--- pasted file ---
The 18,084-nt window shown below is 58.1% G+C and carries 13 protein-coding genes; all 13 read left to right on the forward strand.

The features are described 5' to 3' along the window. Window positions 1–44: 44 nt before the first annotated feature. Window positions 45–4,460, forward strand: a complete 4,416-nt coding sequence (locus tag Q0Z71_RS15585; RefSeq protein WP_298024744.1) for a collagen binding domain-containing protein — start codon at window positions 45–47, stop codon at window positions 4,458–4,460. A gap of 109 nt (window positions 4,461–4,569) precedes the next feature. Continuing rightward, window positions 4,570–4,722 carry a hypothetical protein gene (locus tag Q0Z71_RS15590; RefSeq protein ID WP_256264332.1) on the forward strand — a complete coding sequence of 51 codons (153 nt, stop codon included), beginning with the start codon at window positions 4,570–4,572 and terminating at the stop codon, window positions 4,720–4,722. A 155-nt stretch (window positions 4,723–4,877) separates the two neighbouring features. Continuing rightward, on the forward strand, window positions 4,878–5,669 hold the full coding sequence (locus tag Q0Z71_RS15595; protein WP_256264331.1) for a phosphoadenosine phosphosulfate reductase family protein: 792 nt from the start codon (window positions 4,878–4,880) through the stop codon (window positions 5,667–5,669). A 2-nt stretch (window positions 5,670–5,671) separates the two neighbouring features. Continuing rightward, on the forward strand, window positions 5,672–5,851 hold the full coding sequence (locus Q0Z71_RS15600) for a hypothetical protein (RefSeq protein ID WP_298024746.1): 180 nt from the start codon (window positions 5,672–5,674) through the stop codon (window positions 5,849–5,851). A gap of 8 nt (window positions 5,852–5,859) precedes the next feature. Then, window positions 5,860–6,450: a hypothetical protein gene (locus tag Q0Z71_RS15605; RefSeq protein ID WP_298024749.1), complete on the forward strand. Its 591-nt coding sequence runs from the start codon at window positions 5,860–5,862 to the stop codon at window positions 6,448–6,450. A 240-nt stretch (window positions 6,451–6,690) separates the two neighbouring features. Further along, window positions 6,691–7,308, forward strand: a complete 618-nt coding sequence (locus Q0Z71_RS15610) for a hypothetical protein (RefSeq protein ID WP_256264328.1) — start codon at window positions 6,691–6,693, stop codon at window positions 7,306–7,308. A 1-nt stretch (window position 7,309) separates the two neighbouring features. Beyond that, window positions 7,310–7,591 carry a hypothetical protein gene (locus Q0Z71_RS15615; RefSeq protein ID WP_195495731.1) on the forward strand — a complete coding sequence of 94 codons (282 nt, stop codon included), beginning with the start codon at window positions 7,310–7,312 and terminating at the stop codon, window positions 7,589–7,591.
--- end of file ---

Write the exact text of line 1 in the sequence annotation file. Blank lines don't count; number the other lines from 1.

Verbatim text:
The 18,084-nt window shown below is 58.1% G+C and carries 13 protein-coding genes; all 13 read left to right on the forward strand.